Now that you have your bait, take care of it. Fresh, or frozen, I keep my bait in a small cooler bag and only remove what I need to bait the hook. In warmer weather I include a small frozen water bottle to help keep things cold.
When using squid, I will commonly put 2 whole squid on the hook. I hold them together and put the hook through both at the same time at the pointed end, then turn the hook and put it back through them both again. For mackerel, depending on size, I will use the head cut off just behind the pectoral fins and 2-3 more chunks from the body. I usually cut off the tail from the section that contains it.
You will need rod holders. These can be purchased most tackle or sporting goods stores, or home made. Something as simple as 2-3 feet of 1 ½ inch schedule 40 PVC pipe with one end cut at a sharp angle works great. Just make sure your rod butt will fit in easily.
A light of some kind is essential. I use a headlamp to keep both hands free. Especially helpful when landing and releasing fish.
A knife to cut bait, pliers to pull hooks out and to cut line if you need to re rig.
Rubber boots to keep your feet dry in the water and mud.
After that, the rest is just personal needs, a couple beers, low key of course, some snacks, a rag to wipe your hands, and clothes suited to the weather.
Don’t forget a friend or two, it is good to have some company during slow fishing and good to have some help if the fishing is good.
Hooked One, Now What?
Ok, you have gotten your gear together, picked your spot, schlepped everything down to the waters edge, rigged up, pinned on a nice of bait, and cast out. At some point, you will get a bite. This is usually a long clicker screaming run that will make your heart pound, make you jump out of your chair and run to grab your rod. Other times it is just a subtle bump or bend in the rod.
If you get the screamer, grab your rod out of the holder, put it into gear and hold on tight. Turn the clicker off after you are sure all your friends know you have a fish on. Then set the hook with a couple good tugs. Most times by the time the fish is pulling drag the hook is firmly in its mouth, the hookset is just for security. Make sure your drag is set properly for the line you are using. I do this by hand and always have. One of these days I should measure it with a scale.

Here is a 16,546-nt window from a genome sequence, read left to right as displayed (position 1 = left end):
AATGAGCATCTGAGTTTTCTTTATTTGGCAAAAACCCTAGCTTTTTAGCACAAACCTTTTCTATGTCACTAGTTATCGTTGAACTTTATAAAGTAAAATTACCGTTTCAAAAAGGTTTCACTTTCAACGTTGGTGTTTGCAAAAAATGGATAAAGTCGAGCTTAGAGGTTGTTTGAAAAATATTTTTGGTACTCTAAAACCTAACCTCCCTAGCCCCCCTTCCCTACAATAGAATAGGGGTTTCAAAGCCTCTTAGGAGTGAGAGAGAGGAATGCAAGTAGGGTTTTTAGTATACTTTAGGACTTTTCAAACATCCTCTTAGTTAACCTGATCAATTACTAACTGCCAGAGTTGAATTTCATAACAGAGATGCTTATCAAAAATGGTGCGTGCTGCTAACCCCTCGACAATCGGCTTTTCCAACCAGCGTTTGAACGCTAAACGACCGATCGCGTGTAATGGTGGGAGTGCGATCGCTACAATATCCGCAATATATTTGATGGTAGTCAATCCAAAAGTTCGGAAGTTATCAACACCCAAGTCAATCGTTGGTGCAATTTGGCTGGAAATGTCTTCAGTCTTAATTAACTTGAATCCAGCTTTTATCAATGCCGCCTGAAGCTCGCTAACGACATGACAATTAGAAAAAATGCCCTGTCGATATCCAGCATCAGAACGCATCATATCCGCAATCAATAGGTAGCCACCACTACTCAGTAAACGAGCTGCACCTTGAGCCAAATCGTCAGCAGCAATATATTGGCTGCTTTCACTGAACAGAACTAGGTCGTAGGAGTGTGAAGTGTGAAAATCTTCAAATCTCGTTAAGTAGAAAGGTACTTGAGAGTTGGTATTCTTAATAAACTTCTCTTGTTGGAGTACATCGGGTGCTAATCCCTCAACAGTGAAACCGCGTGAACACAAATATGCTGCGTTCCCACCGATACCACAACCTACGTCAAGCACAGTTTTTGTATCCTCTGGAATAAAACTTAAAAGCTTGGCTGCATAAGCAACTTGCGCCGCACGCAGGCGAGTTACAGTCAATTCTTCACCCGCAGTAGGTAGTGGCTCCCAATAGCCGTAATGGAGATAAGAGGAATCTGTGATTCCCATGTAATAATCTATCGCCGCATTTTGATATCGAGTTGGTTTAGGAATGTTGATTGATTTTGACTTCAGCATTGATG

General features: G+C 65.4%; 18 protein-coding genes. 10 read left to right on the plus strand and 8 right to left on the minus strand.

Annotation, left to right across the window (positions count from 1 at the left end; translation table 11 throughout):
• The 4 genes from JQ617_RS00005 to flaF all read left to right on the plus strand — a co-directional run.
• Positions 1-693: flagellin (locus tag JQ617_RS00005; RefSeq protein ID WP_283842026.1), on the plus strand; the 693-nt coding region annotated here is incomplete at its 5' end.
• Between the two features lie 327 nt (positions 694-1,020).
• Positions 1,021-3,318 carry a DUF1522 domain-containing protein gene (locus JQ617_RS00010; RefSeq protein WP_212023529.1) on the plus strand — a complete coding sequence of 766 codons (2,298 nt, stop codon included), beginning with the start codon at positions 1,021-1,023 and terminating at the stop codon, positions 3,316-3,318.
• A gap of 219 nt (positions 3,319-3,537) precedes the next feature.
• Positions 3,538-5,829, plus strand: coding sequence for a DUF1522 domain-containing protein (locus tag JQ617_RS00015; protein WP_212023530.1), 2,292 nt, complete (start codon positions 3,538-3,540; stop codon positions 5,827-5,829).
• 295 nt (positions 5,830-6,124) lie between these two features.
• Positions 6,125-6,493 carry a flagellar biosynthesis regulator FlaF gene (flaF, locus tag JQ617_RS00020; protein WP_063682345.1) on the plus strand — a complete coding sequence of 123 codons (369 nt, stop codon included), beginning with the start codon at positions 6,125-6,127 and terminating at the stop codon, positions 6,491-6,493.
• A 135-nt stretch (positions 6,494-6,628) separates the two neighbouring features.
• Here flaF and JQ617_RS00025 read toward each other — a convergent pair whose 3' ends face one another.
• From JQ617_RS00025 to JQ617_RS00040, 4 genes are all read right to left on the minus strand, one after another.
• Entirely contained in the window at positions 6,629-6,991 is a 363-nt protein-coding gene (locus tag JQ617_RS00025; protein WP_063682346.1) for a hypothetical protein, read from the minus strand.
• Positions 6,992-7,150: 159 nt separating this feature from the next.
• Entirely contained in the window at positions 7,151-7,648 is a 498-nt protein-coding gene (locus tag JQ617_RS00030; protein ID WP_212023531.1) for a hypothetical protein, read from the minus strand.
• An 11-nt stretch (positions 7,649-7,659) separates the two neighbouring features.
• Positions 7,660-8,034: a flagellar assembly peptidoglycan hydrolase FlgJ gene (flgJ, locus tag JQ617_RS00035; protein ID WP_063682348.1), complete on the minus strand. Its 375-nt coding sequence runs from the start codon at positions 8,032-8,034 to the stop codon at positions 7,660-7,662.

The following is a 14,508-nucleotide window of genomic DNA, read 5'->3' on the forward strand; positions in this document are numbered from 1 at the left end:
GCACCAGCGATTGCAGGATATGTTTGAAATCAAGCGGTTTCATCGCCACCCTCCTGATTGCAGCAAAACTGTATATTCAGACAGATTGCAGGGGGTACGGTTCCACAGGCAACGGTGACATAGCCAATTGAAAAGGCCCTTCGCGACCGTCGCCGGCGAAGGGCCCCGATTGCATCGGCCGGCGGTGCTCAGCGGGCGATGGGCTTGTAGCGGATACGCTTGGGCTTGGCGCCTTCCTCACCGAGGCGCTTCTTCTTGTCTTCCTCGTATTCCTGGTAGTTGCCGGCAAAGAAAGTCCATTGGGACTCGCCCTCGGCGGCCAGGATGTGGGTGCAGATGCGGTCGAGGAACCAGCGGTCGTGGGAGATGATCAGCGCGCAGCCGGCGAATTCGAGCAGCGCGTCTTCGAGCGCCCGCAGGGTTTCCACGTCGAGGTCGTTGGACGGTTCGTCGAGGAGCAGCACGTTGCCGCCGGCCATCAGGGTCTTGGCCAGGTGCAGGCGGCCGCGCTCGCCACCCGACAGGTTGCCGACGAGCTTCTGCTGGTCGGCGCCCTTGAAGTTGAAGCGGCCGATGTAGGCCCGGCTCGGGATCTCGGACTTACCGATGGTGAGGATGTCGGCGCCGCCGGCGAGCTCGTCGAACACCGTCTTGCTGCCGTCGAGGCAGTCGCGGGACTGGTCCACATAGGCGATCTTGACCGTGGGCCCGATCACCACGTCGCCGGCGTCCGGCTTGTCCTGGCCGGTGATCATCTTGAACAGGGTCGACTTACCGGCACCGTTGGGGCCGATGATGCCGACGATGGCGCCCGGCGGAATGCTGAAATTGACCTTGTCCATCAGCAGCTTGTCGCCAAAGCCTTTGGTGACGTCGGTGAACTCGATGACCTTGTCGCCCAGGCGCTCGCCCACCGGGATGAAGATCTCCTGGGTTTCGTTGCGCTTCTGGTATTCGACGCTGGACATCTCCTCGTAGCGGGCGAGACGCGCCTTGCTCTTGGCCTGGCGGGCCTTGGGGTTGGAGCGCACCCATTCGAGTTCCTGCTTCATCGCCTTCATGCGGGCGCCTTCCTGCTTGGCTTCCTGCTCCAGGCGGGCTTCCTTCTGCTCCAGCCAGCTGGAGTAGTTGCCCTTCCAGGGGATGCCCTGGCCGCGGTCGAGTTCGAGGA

If you see a subtle bend, or maybe your line suddenly goes slack, you may have a bite. Put you reel in gear, take up the slack and set the hook. You will know if you have a fish on right away. Hooksets are free and if you didn’t have a bite, it is a good excuse to check your bait.
So, now you are hooked up, line is peeling off your reel, and you are wondering if you really do have enough line. Relax, keep a bend in the rod, and enjoy the fight. Let the drag do its job. At some point the fish will tire or turn and come towards you. This is when you gain some line back. Keep tension on the line and a bend in the rod, as the fish gets closer to shore, it is helpful to back up rather than reel in more line. This will put more of the force into pulling the ray into shore than into trying to lift it up.
Once you have your fish in the shallow water, it is time to pull it onto the beach. From in front of the ray, grab it using the two blowholes, one on each side of the head near the eyes. These make a convenient handle and if done carefully don’t harm the fish. This is when it is nice to have a friend around. Either to land the fish, hold your rod while you land the fish, or run to grab the pliers and camera to release the fish and get a picture.
Beware of the spine located near the base of the tail. It is not a pleasant experience to be stung. I recommend leaving the ray on the ground for pictures.
After landing the ray, and getting a couple pictures, turn it on its back and remove the hook. Then turn it back over and drag it back to water deep enough to cover it. It may swim off right away, or it may need to rest up after its ordeal. If you can see it moving water through its blowholes, it will be fine. They are tough creatures, but should be handled respectfully and returned to the water in a timely fashion.